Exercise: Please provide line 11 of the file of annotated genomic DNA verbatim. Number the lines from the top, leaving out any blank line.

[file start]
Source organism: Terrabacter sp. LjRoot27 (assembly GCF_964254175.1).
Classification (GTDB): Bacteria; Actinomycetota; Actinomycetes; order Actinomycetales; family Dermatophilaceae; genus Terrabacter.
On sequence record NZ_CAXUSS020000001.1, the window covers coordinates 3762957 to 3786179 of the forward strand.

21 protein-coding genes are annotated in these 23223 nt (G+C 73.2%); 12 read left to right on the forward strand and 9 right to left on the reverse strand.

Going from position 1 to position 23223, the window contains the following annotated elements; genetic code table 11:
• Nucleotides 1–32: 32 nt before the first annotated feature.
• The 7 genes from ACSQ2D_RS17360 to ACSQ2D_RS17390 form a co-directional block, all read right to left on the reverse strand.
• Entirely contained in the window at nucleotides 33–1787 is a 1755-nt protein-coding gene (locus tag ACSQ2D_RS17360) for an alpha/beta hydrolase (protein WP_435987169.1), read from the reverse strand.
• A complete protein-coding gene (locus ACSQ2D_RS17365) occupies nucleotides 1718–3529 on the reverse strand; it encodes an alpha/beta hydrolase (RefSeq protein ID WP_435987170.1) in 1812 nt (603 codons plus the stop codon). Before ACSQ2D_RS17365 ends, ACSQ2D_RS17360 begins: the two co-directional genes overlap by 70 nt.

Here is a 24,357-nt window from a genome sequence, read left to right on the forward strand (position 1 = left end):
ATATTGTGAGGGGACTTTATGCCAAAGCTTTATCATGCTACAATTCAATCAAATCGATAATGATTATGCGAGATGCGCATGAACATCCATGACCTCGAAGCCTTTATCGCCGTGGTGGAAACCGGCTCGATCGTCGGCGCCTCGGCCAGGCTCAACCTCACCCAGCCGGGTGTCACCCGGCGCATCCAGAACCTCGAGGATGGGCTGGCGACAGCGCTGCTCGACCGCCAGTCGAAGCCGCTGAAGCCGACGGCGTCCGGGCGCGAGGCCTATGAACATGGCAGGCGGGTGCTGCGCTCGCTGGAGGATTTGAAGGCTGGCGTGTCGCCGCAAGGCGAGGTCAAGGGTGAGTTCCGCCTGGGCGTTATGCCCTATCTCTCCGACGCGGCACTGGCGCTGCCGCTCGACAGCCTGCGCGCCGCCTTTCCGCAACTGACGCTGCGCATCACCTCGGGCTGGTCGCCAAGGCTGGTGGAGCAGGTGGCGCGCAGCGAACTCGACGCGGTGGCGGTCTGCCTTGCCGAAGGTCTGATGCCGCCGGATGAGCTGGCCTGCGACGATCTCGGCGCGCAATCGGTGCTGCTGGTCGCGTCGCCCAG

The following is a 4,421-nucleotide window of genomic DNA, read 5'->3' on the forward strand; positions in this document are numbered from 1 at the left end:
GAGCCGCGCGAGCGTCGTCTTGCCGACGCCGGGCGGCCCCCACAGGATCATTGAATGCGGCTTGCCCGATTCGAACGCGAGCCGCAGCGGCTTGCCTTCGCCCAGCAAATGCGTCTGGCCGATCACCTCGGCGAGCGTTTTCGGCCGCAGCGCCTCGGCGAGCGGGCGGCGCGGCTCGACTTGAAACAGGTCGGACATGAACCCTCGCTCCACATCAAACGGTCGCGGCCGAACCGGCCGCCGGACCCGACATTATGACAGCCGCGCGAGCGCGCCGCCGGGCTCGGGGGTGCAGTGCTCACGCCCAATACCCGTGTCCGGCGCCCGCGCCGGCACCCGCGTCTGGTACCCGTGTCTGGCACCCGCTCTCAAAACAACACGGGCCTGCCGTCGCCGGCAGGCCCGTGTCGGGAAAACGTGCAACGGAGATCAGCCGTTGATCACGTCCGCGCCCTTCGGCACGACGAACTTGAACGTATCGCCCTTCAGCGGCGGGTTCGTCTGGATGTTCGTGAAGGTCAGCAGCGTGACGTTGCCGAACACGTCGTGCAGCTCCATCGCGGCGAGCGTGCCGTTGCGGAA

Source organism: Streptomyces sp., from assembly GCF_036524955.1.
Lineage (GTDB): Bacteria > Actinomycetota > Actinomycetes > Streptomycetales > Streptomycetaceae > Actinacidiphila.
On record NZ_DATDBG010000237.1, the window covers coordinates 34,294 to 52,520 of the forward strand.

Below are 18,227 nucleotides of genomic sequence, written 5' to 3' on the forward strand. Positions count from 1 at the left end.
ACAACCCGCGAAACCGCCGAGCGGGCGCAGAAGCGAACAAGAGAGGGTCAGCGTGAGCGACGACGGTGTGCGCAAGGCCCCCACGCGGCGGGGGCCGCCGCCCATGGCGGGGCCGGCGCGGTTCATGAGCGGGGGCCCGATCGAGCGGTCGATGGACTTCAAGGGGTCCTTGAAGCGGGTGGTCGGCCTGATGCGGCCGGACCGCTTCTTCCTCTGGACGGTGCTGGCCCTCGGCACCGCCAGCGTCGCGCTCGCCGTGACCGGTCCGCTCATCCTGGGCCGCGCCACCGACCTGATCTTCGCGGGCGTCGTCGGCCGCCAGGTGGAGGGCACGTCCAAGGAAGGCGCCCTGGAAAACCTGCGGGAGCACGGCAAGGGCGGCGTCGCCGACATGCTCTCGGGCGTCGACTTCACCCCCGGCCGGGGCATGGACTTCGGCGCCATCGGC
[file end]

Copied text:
ATATTGTGAGGGGACTTTATGCCAAAGCTTTATCATGCTACAATTCAATCAAATCGATAATGATTATGCGAGATGCGCATGAACATCCATGACCTCGAAGCCTTTATCGCCGTGGTGGAAACCGGCTCGATCGTCGGCGCCTCGGCCAGGCTCAACCTCACCCAGCCGGGTGTCACCCGGCGCATCCAGAACCTCGAGGATGGGCTGGCGACAGCGCTGCTCGACCGCCAGTCGAAGCCGCTGAAGCCGACGGCGTCCGGGCGCGAGGCCTATGAACATGGCAGGCGGGTGCTGCGCTCGCTGGAGGATTTGAAGGCTGGCGTGTCGCCGCAAGGCGAGGTCAAGGGTGAGTTCCGCCTGGGCGTTATGCCCTATCTCTCCGACGCGGCACTGGCGCTGCCGCTCGACAGCCTGCGCGCCGCCTTTCCGCAACTGACGCTGCGCATCACCTCGGGCTGGTCGCCAAGGCTGGTGGAGCAGGTGGCGCGCAGCGAACTCGACGCGGTGGCGGTCTGCCTTGCCGAAGGTCTGATGCCGCCGGATGAGCTGGCCTGCGACGATCTCGGCGCGCAATCGGTGCTGCTGGTCGCGTCGCCCAG